Google Messages is reportedly working on a feature that automatically deletes OTPs after 24 hours. This was revealed By XDA Developers per Android Police. When functional, the feature will serve as a solution to unnecessary clutter of messages in your message inbox, and free up enough space for other important ones.
The truth is that these messages become useless after use because they are one-time passwords. As a matter of fact, they [OTPs] become useless after few minutes of being used. What Google wants to achieve by launching this new feature is to help you with the clutters—it means you no longer need to do it yourself.
Users will be prompted if they want the cleanup done automatically or they want to do it themselves. They will also have the option of leaving the OTPs to pile up, which I doubt a lot of people would want to do.
No exact date has been fixed or announced for this new feature to be released. For a change, it is good that something in that direction is being tested. Hopefully it will be made available to all users soon.
Android Police had in September reported that Google was working on the auto-delete feature, but nothing was heard since then.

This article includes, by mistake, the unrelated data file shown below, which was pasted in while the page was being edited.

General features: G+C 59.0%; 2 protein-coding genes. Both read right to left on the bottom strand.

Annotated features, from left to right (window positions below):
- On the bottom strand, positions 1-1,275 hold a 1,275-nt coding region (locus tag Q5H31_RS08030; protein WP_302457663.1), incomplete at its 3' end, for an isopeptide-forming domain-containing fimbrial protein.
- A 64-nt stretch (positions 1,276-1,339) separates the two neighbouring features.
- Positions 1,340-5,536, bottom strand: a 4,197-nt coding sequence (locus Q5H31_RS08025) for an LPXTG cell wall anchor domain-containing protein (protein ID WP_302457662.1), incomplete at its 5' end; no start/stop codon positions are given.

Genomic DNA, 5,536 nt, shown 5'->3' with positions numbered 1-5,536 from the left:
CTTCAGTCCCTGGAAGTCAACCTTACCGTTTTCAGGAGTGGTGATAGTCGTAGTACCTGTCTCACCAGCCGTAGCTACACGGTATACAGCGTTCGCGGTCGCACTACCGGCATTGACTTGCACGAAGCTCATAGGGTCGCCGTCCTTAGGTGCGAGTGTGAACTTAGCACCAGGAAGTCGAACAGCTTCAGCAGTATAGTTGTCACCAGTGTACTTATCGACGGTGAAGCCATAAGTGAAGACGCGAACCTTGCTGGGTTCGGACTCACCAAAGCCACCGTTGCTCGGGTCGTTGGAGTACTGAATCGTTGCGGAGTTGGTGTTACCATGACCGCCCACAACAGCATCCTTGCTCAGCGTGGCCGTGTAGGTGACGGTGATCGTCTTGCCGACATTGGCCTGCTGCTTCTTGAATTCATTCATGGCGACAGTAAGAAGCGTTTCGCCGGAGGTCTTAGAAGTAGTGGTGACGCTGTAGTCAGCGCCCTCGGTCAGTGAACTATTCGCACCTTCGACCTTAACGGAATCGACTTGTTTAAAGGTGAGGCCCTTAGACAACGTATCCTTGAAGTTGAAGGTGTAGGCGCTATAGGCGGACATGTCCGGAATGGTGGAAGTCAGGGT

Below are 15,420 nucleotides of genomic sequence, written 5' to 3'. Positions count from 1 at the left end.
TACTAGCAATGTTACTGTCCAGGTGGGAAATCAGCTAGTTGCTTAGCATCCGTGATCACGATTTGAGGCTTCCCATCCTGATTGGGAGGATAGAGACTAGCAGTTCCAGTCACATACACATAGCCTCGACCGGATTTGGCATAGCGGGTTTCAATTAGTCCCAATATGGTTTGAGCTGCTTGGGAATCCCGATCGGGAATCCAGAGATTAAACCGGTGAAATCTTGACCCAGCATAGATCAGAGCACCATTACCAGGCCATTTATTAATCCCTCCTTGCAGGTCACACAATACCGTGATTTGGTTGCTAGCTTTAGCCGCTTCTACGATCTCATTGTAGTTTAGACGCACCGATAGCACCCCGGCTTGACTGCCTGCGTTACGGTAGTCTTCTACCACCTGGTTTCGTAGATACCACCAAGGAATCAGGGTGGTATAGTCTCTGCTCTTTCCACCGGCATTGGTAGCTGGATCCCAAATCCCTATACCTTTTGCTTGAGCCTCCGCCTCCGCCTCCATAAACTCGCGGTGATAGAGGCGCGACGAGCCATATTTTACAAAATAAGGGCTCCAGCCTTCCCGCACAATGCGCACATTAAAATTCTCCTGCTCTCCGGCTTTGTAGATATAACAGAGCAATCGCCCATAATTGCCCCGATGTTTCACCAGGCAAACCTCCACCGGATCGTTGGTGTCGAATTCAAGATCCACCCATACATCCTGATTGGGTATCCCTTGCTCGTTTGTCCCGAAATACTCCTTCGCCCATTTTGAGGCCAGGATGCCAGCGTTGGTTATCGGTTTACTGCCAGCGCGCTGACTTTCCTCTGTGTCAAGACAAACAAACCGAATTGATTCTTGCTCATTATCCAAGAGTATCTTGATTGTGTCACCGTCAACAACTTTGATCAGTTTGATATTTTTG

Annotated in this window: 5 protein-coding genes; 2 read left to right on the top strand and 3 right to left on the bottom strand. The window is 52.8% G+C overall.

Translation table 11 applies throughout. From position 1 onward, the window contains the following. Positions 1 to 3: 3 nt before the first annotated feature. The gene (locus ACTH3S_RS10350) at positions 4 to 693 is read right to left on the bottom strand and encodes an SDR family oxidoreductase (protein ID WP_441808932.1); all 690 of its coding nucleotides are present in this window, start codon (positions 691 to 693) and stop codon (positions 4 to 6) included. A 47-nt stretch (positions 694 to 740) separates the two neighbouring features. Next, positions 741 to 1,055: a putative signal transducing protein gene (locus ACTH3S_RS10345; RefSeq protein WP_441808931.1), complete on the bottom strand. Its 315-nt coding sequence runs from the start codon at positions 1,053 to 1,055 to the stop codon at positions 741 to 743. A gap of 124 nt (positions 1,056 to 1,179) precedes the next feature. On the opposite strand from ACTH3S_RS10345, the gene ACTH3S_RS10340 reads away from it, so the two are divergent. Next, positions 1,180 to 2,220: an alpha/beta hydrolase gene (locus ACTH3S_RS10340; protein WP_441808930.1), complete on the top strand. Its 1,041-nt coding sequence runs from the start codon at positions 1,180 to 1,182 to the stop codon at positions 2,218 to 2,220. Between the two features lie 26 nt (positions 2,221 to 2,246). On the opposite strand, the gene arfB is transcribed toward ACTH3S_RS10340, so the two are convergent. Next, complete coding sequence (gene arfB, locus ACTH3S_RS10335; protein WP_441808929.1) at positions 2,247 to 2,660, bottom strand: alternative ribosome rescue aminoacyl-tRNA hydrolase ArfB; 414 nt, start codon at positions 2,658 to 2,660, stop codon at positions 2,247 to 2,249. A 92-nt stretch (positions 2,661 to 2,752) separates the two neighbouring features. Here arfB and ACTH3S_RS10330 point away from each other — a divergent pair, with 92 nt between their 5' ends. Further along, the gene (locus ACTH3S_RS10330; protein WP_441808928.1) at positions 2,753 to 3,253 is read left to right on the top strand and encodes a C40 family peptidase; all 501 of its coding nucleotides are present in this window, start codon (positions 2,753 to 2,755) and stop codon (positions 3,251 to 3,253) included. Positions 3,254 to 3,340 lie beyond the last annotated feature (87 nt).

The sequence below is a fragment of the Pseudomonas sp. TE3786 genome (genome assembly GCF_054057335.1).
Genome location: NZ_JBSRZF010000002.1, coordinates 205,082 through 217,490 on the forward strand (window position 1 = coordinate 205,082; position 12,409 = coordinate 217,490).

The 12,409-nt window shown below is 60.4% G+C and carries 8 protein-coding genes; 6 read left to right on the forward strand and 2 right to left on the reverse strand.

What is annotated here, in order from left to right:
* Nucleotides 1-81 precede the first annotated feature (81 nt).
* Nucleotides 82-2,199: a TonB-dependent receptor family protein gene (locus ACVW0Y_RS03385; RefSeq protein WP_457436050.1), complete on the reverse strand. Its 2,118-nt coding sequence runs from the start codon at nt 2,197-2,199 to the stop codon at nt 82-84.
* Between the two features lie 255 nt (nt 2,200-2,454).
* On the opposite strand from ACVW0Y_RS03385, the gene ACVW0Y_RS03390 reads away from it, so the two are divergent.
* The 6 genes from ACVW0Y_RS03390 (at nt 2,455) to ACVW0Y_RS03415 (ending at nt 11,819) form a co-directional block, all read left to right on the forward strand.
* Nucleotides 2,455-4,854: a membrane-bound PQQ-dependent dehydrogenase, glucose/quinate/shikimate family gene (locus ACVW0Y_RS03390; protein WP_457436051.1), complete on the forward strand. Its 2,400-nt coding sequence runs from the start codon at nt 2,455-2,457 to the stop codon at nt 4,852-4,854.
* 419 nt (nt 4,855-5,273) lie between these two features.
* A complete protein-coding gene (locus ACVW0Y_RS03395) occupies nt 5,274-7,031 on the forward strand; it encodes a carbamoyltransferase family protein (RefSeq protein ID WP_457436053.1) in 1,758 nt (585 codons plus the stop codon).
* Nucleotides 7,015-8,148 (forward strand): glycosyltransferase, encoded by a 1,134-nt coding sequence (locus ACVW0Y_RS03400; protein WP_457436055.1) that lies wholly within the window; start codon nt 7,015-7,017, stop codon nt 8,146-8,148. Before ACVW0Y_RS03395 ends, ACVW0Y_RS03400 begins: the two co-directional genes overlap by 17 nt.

Google Messages clocked 1 billion downloads in the Play Store in May 2020; and this was achieved in a most remarkable fashion. Virtually every Google app that has hit that record did that preinstalled in most Android phones. Messages, however, was able to achieve that feat without coming as a preinstalled app in virtually every Android phone; except of course in Pixel and Android One.
Messages has really come a long way since launch—the app has become the most viable alternative or shall I say the preferred text message app for most users. In the last few years, a couple of cool features including dark mode, image markup tool, web version, and the added RCS supports in many regions.
In 2018 [One of Messages’ most productive years in terms of added features], Google rolled out spam protection on Messages. When you turn on the feature from your Settings, certain information about the messages you receive is sent to Google [information such as your phone number and the actual content of the message itself is not included]. Google then examines the received information to determine if it bears any relationship with spam messages in order to detect them.